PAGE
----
About the Author
Neil Brodie is Director of Cultural Heritage Resource, Stanford University Archaeology Center
The Egyptian Predynastic site of Ma’adi was excavated from the 1930s through to the 1950s, and full publication in a series of monographs is still ongoing. Sometime in 2002, 70 artifacts from Ma’adi were stolen from storage in Cairo University. Five stone and two ceramic vessels turned up for sale at Bonhams in their October 2004 London “Antiquities” sale (lots 1–4, 6, 8 & 9), but were recognized by Egyptologist Luc Watrin who alerted Bonhams and stopped their sale. The vessels were said to have been sold to the consignor by the grandson of one Joseph Garnish, who was said in turn to have acquired them while working in Cairo for a mining company in the 1930s. Bonhams arranged with the consignor that the pieces should be returned to Egypt, and they were delivered to the Egyptian Embassy in London in February. The identity of the consignor was not revealed. Another Ma’adi piece was sold for $6,573 through Christie’s New York at their June 2004 “Antiquities” sale. It was lot 99, “An Egyptian rose granite vessel”, said to have been excavated at Ma’adi and in the Garnish collection since the 1930s. The purchaser (whose name was not revealed) offered the piece on loan to the Metropolitan Museum of Art in New York, whereupon the Metropolitan’s staff recognized the piece as stolen, and arranged with the owner for it to be returned to Egypt.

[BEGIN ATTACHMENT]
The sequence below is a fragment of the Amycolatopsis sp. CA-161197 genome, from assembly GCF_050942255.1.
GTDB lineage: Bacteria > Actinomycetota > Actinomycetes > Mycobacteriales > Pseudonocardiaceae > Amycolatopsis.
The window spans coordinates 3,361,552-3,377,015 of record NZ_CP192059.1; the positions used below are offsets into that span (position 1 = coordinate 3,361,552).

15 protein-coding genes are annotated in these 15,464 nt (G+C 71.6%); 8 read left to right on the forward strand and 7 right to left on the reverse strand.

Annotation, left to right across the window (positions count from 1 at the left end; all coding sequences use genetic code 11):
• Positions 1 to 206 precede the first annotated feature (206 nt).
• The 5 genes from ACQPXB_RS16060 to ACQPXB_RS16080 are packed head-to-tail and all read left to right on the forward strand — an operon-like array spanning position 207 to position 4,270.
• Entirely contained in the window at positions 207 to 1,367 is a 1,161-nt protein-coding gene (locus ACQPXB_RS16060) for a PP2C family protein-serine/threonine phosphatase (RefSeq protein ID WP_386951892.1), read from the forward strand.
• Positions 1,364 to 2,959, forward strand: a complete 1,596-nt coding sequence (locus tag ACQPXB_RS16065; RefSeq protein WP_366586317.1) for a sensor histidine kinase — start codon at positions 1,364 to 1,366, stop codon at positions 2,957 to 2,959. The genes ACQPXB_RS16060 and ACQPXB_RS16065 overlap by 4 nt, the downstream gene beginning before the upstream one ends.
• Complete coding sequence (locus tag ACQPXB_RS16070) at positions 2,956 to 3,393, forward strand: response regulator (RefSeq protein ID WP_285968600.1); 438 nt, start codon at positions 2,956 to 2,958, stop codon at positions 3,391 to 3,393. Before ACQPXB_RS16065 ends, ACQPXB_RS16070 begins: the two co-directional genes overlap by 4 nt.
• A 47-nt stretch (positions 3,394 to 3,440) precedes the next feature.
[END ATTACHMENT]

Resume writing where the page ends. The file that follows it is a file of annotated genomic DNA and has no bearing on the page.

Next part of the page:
In 2004 a large number of Ma’adi pots appeared for sale on various websites. Part of the Ma’adi ceramic assemblage was published in 1987 (I. Rizkana & J. Seeher, Maadi I. The Pottery of the Predynastic Settlement, Mainz am Rhein: Philipp von Zabern), and on page 13 the authors state that their study of the pottery took place in 1984 and 1985, at which time the pottery was still in storage at the site. Therefore, any pottery from the publication can only have moved out of Egypt after 1983, the date of Egypt’s patrimony law. The pots offered for sale on the Internet were advertised with photographs, and sometimes an excavation number was provided, in which cases they were easy to check against the Rizkana & Seeher publication. One pot, offered for sale by Michigan-based Orpheus Art with the description “Predynastic opium poppy vase” (item no. 90069), had the excavation number 1915 and was been identified as Rizkana & Seeher plate 2.8. Its provenance was given as “Johnson family collection, excavated in Egypt approx. 1932”. All of the Ma’adi pots offered for sale had the same Johnson provenance. By 2005 piece no. 90069 had been sold, and Orpheus Art disappeared from the Internet in 2006.
An apparent link between the Johnson family and Joseph Garnish was provided in 2004 for a pot offered for sale at the Wallis Gallery of Antiquities. The previous owner was identified as the proprietor of Washington DC-based Sands of Time Antiquities, who was said to have acquired the piece in 2003. Sometime previously, it had been in the possession of Edward Johnson, who was said to be the grandson of Joseph Garner (sic.), who had acquired the piece while working on a mining project in Cairo during the 1930s. Thus the Garnish/Garner–Johnson pedigree was a false provenance constructed to cover the entry onto the market of material illegally exported from Egypt, and any object bearing that provenance must be viewed as suspect.
When the proprietor of the Wallis Gallery became aware of the question-mark hanging over his piece he returned it to Sands of Time. In turn, Sands of Time started working with the Art Loss Register to recover stolen material.